Ngā Kupu Waikato: An anthology of Waikato poetry, edited by Vaughan Rapatahana (Waikato Press, 2019), 96pp, $25; Take Flight, edited by Vaughan Gunson (Vaughan Gunson, 2020), 150pp, no RRP; Eight Poems by New Zealand Poets 2020, designed and set by Tara McLeod (Pear Tree Press, 2020), 24pp, $85
Anthologies of poetry organised around geography have a tough job to do. If the poets are from the place but the poems don’t take that place as their subject, readers may be justified in saying to themselves, ‘Okay, you’re publishing some poets who live near each other. So what?’ But if the poems are all about the place, the book may become tendentious, and finding enough good poems on a narrow subject may be difficult. Editor Vaughan Rapatahana’s Ngā Kupu Waikato: An anthology of Waikato poetry is very much about the Waikato, and it offers an engaging portrait of the region.
In his introduction Rapatahana writes that this anthology of poems by forty-one poets came into existence to counter the impression of the Waikato as ‘a distinctly uncreative and uncultural place suited for bovine pursuits and technoskills, and nothing more’. This is a pretty crushing—and hilarious—way to phrase a stereotype, and it points to a self-deprecating streak present in work in this book. It is also funny, then, that the first poem, Aimee-Jane Anderson-O’Connor’s ‘Raglan’, strikes a cheekily ‘uncultural’ note right from the get-go, whether she’s at the coast or in the middle of Hamilton:
When it’s hot
everyone buggers off to Raglan
to fish near the silo with
On days like this
the CBD’s the wild west
the low drone of coffee machines and
like the whistle of tumbleweed
turned right up.
The union of nature and noise—as if no pairing could be more usual—is a recurring feature of these poems, as it often will be when land and ‘civilisation’ jockey for a poet’s attention. We see this in Vincent O’Sullivan’s ‘Resthaven’:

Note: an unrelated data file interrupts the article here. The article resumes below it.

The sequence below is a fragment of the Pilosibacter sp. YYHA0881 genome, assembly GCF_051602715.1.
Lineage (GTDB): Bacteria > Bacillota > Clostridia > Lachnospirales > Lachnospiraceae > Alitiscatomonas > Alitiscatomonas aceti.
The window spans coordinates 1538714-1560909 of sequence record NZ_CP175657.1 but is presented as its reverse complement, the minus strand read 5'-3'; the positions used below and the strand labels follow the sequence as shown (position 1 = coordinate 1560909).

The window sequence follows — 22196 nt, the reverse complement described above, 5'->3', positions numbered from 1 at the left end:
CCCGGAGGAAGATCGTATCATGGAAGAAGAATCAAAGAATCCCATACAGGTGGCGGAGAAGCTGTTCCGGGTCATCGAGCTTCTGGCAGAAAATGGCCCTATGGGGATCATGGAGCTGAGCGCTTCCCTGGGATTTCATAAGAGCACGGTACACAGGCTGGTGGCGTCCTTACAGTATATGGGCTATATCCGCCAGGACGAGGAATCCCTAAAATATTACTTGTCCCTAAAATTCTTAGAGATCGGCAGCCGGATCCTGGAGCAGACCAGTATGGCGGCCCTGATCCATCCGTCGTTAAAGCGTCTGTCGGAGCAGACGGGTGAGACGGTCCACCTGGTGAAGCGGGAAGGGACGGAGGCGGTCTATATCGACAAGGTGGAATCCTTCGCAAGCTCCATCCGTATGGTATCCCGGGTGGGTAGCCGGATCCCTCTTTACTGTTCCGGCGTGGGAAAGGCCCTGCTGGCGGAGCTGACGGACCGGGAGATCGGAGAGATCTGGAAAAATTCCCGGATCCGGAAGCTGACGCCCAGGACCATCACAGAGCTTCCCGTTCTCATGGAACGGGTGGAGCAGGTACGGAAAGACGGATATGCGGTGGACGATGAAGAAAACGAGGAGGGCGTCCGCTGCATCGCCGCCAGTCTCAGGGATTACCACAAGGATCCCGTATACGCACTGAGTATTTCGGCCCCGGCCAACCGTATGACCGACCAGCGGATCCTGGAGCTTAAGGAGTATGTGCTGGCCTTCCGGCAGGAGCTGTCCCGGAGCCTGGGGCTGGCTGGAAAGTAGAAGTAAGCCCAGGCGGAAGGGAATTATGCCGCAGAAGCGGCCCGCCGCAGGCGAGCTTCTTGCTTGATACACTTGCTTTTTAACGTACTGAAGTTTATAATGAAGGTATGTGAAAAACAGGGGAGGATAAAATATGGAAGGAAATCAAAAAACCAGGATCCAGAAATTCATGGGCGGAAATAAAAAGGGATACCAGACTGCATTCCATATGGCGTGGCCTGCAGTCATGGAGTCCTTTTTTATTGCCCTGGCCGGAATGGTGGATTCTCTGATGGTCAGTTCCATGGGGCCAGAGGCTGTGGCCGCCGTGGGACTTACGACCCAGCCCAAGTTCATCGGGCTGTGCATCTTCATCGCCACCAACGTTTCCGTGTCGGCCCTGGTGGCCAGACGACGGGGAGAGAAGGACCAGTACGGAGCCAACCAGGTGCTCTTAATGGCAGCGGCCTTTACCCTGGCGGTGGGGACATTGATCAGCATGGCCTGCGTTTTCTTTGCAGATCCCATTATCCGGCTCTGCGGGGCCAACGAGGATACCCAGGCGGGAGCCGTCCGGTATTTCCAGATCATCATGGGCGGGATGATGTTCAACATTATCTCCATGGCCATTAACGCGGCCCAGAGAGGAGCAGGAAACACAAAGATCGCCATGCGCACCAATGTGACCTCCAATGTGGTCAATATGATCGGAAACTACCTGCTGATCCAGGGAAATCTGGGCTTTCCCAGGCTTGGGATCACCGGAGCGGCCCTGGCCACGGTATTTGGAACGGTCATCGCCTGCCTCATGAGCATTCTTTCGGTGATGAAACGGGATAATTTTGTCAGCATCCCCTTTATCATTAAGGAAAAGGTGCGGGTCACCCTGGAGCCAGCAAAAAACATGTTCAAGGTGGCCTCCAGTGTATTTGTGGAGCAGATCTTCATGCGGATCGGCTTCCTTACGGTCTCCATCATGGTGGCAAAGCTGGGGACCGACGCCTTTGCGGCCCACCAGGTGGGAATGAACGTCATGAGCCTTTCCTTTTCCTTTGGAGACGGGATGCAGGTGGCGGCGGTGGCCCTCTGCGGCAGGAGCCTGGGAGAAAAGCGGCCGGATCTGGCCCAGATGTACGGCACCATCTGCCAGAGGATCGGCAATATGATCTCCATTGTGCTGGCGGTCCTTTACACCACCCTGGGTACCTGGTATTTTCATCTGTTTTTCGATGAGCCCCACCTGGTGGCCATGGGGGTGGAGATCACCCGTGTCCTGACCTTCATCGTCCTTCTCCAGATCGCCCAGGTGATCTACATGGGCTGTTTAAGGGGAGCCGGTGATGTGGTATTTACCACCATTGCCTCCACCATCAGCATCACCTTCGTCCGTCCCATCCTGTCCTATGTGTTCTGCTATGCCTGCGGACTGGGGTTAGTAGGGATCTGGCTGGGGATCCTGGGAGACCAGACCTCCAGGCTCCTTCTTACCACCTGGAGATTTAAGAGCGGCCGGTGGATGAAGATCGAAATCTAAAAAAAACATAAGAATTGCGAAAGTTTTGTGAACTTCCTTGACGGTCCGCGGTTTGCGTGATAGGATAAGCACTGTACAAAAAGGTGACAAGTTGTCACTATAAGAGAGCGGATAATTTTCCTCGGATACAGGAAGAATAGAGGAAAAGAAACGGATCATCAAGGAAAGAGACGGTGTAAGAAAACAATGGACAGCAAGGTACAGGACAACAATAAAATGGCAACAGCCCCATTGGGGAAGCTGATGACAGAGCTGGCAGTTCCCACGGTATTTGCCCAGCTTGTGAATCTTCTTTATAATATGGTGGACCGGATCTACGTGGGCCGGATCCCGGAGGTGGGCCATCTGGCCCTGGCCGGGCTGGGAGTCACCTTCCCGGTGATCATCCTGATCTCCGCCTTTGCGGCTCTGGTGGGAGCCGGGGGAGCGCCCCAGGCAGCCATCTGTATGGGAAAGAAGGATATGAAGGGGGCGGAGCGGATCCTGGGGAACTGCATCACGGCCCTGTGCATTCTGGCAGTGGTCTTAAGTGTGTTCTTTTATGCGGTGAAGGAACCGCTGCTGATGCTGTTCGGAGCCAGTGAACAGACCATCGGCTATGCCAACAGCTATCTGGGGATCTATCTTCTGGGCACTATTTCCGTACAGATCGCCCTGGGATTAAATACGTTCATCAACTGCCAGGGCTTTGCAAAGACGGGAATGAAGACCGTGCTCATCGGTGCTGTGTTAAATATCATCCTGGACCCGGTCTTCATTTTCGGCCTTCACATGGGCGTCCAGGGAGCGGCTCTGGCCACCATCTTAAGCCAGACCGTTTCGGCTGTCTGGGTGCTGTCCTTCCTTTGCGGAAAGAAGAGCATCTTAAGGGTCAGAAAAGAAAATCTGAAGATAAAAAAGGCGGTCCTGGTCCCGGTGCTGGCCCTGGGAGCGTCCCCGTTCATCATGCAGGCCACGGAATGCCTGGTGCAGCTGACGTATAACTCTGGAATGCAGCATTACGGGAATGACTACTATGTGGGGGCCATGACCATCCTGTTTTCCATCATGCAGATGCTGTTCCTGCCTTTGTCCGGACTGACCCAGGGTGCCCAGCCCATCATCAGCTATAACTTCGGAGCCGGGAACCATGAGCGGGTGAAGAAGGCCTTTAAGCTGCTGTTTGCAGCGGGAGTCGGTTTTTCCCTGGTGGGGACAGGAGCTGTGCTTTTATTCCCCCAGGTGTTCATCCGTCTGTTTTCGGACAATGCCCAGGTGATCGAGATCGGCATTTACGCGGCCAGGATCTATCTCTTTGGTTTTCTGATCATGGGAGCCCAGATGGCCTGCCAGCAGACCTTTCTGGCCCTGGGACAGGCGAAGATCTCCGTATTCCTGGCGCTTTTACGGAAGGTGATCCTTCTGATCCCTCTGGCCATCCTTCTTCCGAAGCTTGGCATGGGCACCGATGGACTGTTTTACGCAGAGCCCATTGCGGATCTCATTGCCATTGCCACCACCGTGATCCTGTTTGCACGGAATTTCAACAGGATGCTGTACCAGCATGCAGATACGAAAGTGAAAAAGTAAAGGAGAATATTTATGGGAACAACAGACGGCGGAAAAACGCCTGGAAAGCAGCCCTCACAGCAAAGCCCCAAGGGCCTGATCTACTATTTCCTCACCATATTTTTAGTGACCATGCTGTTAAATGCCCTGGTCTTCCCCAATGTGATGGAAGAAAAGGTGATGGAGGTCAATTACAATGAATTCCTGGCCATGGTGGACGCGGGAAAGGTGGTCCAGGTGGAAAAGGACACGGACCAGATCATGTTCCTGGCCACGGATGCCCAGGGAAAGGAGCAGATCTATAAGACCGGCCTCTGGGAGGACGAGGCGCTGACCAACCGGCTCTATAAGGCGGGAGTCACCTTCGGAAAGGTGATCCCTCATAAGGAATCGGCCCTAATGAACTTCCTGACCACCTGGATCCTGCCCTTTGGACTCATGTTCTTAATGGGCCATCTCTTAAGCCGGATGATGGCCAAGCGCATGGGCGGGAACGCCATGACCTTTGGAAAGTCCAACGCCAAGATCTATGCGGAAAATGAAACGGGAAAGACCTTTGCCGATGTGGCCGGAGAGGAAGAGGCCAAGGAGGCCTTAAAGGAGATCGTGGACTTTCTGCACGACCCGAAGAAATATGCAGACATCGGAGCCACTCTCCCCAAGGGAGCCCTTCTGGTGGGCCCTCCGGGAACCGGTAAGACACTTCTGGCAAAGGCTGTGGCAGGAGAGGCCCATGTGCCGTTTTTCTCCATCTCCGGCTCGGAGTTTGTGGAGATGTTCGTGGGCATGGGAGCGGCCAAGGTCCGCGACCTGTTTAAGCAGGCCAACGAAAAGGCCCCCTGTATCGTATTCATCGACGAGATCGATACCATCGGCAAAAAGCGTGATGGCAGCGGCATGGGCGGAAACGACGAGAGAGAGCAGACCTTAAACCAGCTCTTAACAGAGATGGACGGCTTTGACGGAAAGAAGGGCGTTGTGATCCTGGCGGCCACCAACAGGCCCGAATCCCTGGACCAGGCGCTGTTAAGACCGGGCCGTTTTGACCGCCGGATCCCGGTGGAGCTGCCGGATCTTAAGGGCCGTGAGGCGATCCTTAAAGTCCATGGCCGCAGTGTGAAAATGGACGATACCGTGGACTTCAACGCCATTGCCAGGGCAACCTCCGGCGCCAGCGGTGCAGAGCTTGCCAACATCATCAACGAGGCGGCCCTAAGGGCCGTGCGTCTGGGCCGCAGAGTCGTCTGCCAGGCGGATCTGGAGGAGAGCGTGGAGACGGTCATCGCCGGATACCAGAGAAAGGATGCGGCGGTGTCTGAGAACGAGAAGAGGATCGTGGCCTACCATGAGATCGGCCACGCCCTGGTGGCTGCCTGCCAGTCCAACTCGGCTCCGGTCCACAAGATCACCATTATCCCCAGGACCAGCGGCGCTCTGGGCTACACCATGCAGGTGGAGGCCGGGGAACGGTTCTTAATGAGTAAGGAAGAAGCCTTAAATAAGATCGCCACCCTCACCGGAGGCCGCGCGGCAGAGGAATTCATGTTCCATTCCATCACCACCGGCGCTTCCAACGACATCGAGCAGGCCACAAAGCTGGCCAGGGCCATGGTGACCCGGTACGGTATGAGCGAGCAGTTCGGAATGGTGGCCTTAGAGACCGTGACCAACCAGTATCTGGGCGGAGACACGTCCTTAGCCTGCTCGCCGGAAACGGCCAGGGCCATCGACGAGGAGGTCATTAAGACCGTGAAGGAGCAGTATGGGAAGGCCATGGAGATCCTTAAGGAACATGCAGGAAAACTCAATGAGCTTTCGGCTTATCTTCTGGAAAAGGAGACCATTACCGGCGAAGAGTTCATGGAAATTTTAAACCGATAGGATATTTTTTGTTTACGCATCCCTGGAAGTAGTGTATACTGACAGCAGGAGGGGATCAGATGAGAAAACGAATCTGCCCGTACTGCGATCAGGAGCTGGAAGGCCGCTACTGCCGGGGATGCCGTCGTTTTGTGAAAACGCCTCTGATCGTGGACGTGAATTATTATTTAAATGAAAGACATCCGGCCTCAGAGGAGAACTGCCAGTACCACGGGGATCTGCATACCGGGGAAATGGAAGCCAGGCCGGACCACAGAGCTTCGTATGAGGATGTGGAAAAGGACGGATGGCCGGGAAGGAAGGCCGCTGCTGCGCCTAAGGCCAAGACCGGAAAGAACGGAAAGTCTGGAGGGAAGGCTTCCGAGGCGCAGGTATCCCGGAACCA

It was a beautiful Waikato morning
a top-dresser flew over the macrocarpa
the loudspeaker blared from the junior athletics
and the truth of the yellow earth was never touched on.
It’s also in Mere Taito’s ‘Piss-Up’, in which the hubbub of a backyard barbecue culminates in a chant of ‘SCULL! SCULL! SCULL! / all your crazy // before the river finds you’.
The Waikato River is a major character in this anthology, which is not surprising, as Aotearoa’s longest river is the dominant physical feature of the region. It stars in poems by Piet Nieuwland (‘This Is the River’), Bob Orr (‘At Taupiri’ and ‘Waikato Karakia’), Mark Houlahan (‘Lethe’), Murray Edmond (‘With Jean-Paul Sartre on the Banks of the Waikato’), Alistair Tulett (‘Home Waters’) and O’Sullivan (‘What River Means’ and ‘Waikato-Taniwha-Rau’), and appears in passing in other poems. The river is a powerful symbol that evokes a sense of home, of passing and of return, of movement in the spatial and temporal planes. As Bob Orr expresses it: ‘I saw the fingerprints of tūpuna forming on the surface of the river / the great unwinding scroll of the lineage of the river’. Rivers are ancient highways that transport both physically and psychically. Thus an old man from Hunan in Tulett’s ‘Home Waters’
to the murmuring water and city noises,
and then sing in his birth tongue
to his birth river
A collaborative poem called ‘In the River’, by Anderson-O’Connor, essa may ranapiri and Loren Thomas, takes as its subject the wrecked gunboat Rangiriri, which was used by British forces under Cameron during the Waikato invasion and later brought the first Pākehā settlers to Kirikiriroa Hamilton. This ‘decayed copper tooth’ of a vessel is an image of a sinking but still present colonialism, visible in the river of time but rotting away.
And this is not the only exploration of the history of the Waikato, a region central to the story of Māori dispossession and imperial consolidation in Aotearoa. Maris O’Rourke writes about the ‘wahine toa’ who ‘mothered Te Reo back to life, / succoured it as a baby to the breast pulling / supressed words from smacked shrieks’. And Reihana Robinson weaves history, myth and politics together in her complex poem ‘O Moehau Mountain (How Much Can You Take?)’. Moehau is both the physical mountain in the Coromandel that you can find on maps and the home of supernatural ‘red-haired fairy queens and kings’ (patupaiarehe) ‘who will be peacemakers’. Even ‘when the unfrienders come with their helicopters’, the unwelcome powers of modernity can be frustrated by the forces of ‘simplicity’ and ‘tender secrets’: